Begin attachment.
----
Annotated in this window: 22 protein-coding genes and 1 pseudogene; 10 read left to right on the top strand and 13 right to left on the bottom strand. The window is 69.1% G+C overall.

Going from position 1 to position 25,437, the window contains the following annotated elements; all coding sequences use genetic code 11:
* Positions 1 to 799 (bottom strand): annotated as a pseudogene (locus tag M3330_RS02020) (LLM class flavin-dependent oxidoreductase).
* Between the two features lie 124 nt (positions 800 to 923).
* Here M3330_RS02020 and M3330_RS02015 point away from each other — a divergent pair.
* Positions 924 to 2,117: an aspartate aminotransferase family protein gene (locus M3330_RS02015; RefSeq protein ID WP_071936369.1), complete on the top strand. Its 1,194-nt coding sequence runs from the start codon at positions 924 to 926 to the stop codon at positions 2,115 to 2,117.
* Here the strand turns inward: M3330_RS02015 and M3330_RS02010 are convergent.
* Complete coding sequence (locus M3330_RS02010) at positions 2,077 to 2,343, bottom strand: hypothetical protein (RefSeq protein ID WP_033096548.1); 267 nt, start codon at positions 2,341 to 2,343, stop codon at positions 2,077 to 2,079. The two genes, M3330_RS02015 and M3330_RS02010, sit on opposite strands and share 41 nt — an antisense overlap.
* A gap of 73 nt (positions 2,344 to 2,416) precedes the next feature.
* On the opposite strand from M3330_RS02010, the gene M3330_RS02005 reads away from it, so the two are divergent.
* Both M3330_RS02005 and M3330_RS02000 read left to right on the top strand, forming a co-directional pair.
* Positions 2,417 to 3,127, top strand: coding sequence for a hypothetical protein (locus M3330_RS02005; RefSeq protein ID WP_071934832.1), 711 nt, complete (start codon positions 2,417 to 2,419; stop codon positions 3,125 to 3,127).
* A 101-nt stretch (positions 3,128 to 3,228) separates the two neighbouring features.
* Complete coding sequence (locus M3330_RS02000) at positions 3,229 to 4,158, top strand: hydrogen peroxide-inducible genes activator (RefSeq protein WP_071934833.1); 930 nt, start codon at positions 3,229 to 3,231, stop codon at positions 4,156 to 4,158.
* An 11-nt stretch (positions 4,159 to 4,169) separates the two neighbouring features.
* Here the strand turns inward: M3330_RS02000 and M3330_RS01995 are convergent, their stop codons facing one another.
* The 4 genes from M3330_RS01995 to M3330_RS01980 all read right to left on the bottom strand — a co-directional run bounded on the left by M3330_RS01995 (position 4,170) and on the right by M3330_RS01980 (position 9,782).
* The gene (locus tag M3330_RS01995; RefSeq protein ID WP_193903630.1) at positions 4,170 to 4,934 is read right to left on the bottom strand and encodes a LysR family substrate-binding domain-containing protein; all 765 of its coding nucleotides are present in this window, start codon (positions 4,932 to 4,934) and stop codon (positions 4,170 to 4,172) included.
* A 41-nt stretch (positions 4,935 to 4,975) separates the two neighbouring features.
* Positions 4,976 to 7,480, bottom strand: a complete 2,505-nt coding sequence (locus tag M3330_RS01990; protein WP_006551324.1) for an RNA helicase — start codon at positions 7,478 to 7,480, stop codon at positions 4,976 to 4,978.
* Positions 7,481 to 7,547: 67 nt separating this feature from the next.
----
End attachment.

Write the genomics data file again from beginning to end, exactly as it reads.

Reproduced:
Annotated in this window: 22 protein-coding genes and 1 pseudogene; 10 read left to right on the top strand and 13 right to left on the bottom strand. The window is 69.1% G+C overall.

Going from position 1 to position 25,437, the window contains the following annotated elements; all coding sequences use genetic code 11:
* Positions 1 to 799 (bottom strand): annotated as a pseudogene (locus tag M3330_RS02020) (LLM class flavin-dependent oxidoreductase).
* Between the two features lie 124 nt (positions 800 to 923).
* Here M3330_RS02020 and M3330_RS02015 point away from each other — a divergent pair.
* Positions 924 to 2,117: an aspartate aminotransferase family protein gene (locus M3330_RS02015; RefSeq protein ID WP_071936369.1), complete on the top strand. Its 1,194-nt coding sequence runs from the start codon at positions 924 to 926 to the stop codon at positions 2,115 to 2,117.
* Here the strand turns inward: M3330_RS02015 and M3330_RS02010 are convergent.
* Complete coding sequence (locus M3330_RS02010) at positions 2,077 to 2,343, bottom strand: hypothetical protein (RefSeq protein ID WP_033096548.1); 267 nt, start codon at positions 2,341 to 2,343, stop codon at positions 2,077 to 2,079. The two genes, M3330_RS02015 and M3330_RS02010, sit on opposite strands and share 41 nt — an antisense overlap.
* A gap of 73 nt (positions 2,344 to 2,416) precedes the next feature.
* On the opposite strand from M3330_RS02010, the gene M3330_RS02005 reads away from it, so the two are divergent.
* Both M3330_RS02005 and M3330_RS02000 read left to right on the top strand, forming a co-directional pair.
* Positions 2,417 to 3,127, top strand: coding sequence for a hypothetical protein (locus M3330_RS02005; RefSeq protein ID WP_071934832.1), 711 nt, complete (start codon positions 2,417 to 2,419; stop codon positions 3,125 to 3,127).
* A 101-nt stretch (positions 3,128 to 3,228) separates the two neighbouring features.
* Complete coding sequence (locus M3330_RS02000) at positions 3,229 to 4,158, top strand: hydrogen peroxide-inducible genes activator (RefSeq protein WP_071934833.1); 930 nt, start codon at positions 3,229 to 3,231, stop codon at positions 4,156 to 4,158.
* An 11-nt stretch (positions 4,159 to 4,169) separates the two neighbouring features.
* Here the strand turns inward: M3330_RS02000 and M3330_RS01995 are convergent, their stop codons facing one another.
* The 4 genes from M3330_RS01995 to M3330_RS01980 all read right to left on the bottom strand — a co-directional run bounded on the left by M3330_RS01995 (position 4,170) and on the right by M3330_RS01980 (position 9,782).
* The gene (locus tag M3330_RS01995; RefSeq protein ID WP_193903630.1) at positions 4,170 to 4,934 is read right to left on the bottom strand and encodes a LysR family substrate-binding domain-containing protein; all 765 of its coding nucleotides are present in this window, start codon (positions 4,932 to 4,934) and stop codon (positions 4,170 to 4,172) included.
* A 41-nt stretch (positions 4,935 to 4,975) separates the two neighbouring features.
* Positions 4,976 to 7,480, bottom strand: a complete 2,505-nt coding sequence (locus tag M3330_RS01990; protein WP_006551324.1) for an RNA helicase — start codon at positions 7,478 to 7,480, stop codon at positions 4,976 to 4,978.
* Positions 7,481 to 7,547: 67 nt separating this feature from the next.